October 16, 2013
Iran hints at significant concessions over nuclear programme (Julian Borger, 10/16/13, The Guardian)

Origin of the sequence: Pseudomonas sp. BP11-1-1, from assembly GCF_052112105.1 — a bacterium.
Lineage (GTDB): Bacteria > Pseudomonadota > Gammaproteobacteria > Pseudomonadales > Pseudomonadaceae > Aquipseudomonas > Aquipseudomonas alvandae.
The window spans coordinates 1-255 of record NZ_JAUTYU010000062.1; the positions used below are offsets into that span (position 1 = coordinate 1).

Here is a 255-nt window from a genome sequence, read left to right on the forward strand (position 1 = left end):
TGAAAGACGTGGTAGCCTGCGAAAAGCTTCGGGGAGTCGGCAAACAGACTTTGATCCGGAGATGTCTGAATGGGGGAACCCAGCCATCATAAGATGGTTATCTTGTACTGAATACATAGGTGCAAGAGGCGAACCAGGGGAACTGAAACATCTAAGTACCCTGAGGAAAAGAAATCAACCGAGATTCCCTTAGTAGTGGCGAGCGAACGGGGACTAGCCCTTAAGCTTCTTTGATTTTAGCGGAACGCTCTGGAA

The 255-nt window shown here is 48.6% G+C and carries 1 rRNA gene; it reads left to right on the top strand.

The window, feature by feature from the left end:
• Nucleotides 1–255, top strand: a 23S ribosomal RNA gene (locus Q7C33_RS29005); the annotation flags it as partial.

Posted by Orrin Judd at October 16, 2013 4:26 PMDiplomats from a six-nation negotiating group who took part in the two days of talks in Geneva said they were unlike any that had gone before. One western official said the two-day meeting in Geneva marked the beginning of the first true negotiations between Iran and the west since the Iranian nuclear programme first came to light in 2002."Before, the Iranians came to make speeches. This had a completely different tone and atmosphere," said a western official. "Everything was on the table and we discussed everything in depth."In an unprecedented joint statement, the EU foreign policy chief, Catherine Ashton, who chairs the six-nation group, and the Iranian foreign minister, Mohammad Javad Zarif, described the two days in Geneva as "substantive and forward-looking negotiations". It noted that Zarif had begun the meeting by presenting "an outline of a plan as a proposed basis for negotiation, which is being carefully considered by the [six-nation group] as an important contribution."Very few details of Zarif's PowerPoint presentation, entitled Closing an Unnecessary Crisis: Opening New Horizons, were released. However, Iranian and western diplomats made clear that the plan involved a timetable that included initial confidence-building steps at the start, implemented within the first six months, leading eventually to a comprehensive and permanent settlement, in which Iran could pursue a peaceful atomic programme without suffering punitive measures.Iranian officials said they had put on the table a variety of possible limitations on Iran's enrichment of uranium in return for sanctions relief and international recognition of Iran's sovereign right to carry out enrichment, which is necessary to make both power reactor fuel and fissile material for weapons.To reassure the international community that the Iranian programme was entirely peaceful, the Iranian deputy foreign minister, Abbas Araqchi, said Tehran could contemplate acceptance of more intensive inspections by the International Atomic Energy Agency. The inspections regime, known as the additional protocol, allows inspectors to go to sites where they suspect there could be nuclear-related activity, and not just those declared by Iran.
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